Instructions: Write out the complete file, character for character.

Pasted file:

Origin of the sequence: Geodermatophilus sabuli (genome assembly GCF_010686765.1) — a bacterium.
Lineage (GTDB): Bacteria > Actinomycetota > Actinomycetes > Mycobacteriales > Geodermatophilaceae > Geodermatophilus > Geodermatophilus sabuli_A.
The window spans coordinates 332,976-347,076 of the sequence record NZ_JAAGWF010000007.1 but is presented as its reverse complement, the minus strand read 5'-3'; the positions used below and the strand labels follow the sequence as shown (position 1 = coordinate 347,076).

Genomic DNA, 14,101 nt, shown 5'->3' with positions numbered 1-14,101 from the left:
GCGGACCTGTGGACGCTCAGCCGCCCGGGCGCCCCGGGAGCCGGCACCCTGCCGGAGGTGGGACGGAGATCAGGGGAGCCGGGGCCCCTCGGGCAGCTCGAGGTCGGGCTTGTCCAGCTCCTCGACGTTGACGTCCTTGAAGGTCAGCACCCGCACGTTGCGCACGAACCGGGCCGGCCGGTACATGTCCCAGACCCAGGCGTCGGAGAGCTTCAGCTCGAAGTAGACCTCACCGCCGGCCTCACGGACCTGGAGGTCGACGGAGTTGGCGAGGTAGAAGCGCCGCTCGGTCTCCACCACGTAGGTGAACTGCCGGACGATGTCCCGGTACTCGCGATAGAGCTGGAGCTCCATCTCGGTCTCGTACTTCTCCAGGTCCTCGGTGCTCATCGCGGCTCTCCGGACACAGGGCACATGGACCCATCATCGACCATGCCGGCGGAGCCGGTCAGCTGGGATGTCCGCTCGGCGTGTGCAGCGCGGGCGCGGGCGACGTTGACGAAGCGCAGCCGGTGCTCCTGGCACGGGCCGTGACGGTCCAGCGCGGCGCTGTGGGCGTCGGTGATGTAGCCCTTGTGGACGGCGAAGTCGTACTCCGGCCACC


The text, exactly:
Origin of the sequence: Geodermatophilus sabuli (genome assembly GCF_010686765.1) — a bacterium.
Lineage (GTDB): Bacteria > Actinomycetota > Actinomycetes > Mycobacteriales > Geodermatophilaceae > Geodermatophilus > Geodermatophilus sabuli_A.
The window spans coordinates 332,976-347,076 of the sequence record NZ_JAAGWF010000007.1 but is presented as its reverse complement, the minus strand read 5'-3'; the positions used below and the strand labels follow the sequence as shown (position 1 = coordinate 347,076).

Genomic DNA, 14,101 nt, shown 5'->3' with positions numbered 1-14,101 from the left:
GCGGACCTGTGGACGCTCAGCCGCCCGGGCGCCCCGGGAGCCGGCACCCTGCCGGAGGTGGGACGGAGATCAGGGGAGCCGGGGCCCCTCGGGCAGCTCGAGGTCGGGCTTGTCCAGCTCCTCGACGTTGACGTCCTTGAAGGTCAGCACCCGCACGTTGCGCACGAACCGGGCCGGCCGGTACATGTCCCAGACCCAGGCGTCGGAGAGCTTCAGCTCGAAGTAGACCTCACCGCCGGCCTCACGGACCTGGAGGTCGACGGAGTTGGCGAGGTAGAAGCGCCGCTCGGTCTCCACCACGTAGGTGAACTGCCGGACGATGTCCCGGTACTCGCGATAGAGCTGGAGCTCCATCTCGGTCTCGTACTTCTCCAGGTCCTCGGTGCTCATCGCGGCTCTCCGGACACAGGGCACATGGACCCATCATCGACCATGCCGGCGGAGCCGGTCAGCTGGGATGTCCGCTCGGCGTGTGCAGCGCGGGCGCGGGCGACGTTGACGAAGCGCAGCCGGTGCTCCTGGCACGGGCCGTGACGGTCCAGCGCGGCGCTGTGGGCGTCGGTGATGTAGCCCTTGTGGACGGCGAAGTCGTACTCCGGCCACC